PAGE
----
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Romeo and Juliet: scene in the tomb - Joseph Wright. 180 x 240 cm
The work was exhibited in several places during the life of the artist and after his death, but was not bought. Since 1981, he has been in the Derby collection - with it, Wright's sketch for the painting, in which there are changes in the image of some parts of the painting, is also exhibited. The plot originally conceived: the scene of Juliet's awakening in the tomb, was commissioned by the publisher Boydell for his Shakespeare Gallery, which included illustrations for the plays of the playwright.
The canvas depicts a scene from the drama of William Shakespeare's “Romeo and Juliet,” namely the 3rd scene of the 5th act: “Someone's voices. It's time to finish. But here is the dagger, fortunately. " Juliet, waking up from a dream in a tomb, discovers there Romeo who killed himself, on whose lips is poison - it should be noted that the pose of a dead hero is similar to Michelangelo’s sketch “Titium” - kisses him and, hearing that someone is walking (“First watchman: what kind of place is this? Lead, my dear "), grabs the dagger of his beloved.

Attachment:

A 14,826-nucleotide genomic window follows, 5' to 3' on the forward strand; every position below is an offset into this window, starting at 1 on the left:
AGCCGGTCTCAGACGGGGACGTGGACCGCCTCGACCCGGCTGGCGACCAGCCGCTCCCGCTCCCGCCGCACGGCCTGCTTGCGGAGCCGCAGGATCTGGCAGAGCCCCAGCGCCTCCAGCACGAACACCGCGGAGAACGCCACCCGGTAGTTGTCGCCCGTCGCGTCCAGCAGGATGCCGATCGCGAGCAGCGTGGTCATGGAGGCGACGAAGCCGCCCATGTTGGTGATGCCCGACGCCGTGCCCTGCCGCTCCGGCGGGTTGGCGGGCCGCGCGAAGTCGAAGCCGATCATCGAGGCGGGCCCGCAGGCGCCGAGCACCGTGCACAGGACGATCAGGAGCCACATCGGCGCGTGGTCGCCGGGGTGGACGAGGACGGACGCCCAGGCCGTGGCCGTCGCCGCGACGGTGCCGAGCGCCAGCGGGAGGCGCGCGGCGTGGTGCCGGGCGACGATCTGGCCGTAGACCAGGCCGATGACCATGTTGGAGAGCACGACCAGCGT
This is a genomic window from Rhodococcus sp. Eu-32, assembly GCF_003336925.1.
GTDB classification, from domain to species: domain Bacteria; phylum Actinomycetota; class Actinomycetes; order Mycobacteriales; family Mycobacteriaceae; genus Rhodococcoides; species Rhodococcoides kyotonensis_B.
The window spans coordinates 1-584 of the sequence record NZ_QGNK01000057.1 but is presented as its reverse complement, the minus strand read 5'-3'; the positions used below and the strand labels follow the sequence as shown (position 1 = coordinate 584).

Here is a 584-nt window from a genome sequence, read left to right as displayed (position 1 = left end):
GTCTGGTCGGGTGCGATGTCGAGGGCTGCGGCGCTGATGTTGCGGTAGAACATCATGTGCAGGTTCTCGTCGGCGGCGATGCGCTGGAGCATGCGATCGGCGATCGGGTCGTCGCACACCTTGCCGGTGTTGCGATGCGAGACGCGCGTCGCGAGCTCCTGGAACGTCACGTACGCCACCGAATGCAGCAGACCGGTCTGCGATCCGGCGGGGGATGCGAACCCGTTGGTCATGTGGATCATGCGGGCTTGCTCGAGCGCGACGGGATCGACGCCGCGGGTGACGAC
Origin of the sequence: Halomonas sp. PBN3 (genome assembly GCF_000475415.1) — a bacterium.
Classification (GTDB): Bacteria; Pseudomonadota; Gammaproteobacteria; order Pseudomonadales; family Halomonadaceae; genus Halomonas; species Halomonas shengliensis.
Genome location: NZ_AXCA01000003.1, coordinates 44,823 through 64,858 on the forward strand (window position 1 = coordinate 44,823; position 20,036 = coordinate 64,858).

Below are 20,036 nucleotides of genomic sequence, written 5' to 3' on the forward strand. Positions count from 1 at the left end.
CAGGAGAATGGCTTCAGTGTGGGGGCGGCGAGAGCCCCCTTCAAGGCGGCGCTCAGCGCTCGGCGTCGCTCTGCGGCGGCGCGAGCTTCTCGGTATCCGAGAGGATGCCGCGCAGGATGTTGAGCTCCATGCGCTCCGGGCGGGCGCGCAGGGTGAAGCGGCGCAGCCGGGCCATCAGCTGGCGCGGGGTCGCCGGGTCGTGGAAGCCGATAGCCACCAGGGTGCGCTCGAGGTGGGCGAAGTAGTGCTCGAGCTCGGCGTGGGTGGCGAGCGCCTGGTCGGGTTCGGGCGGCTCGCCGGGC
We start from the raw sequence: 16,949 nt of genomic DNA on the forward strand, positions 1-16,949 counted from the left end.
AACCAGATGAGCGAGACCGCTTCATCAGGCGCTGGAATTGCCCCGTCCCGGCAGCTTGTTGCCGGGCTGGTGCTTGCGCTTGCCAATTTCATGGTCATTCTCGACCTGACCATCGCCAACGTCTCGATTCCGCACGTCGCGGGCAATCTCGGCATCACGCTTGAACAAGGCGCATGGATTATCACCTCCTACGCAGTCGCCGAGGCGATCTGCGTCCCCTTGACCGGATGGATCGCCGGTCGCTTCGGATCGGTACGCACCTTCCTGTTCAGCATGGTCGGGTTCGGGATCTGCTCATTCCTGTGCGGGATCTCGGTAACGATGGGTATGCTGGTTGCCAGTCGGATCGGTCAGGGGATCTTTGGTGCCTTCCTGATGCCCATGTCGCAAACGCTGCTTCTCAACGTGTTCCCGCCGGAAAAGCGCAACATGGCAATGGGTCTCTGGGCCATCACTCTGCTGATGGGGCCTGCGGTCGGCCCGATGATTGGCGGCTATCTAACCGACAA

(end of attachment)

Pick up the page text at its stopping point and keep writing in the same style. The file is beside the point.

On the wall on the left you can see the shadow of a person - the head in the helmet of the city guard. Kneeling over him in a heroic pose similar to a gladiatorial one (arms extended backwards, a dagger in his right hand; despair and determination in a pose as a whole), Juliet is about to stab him into herself.
This picture is one of the main examples showing the artist’s special skill in using light effects, depicting scenes in the dusk of the night, lit by candles or the moon. The combination of soft warm light, the source of which remains outside the picture, and skillfully transmitted (like the folds of clothes and swaddling clothes on the sarcophagus) shadows of the tomb gives the whole picture dark colors.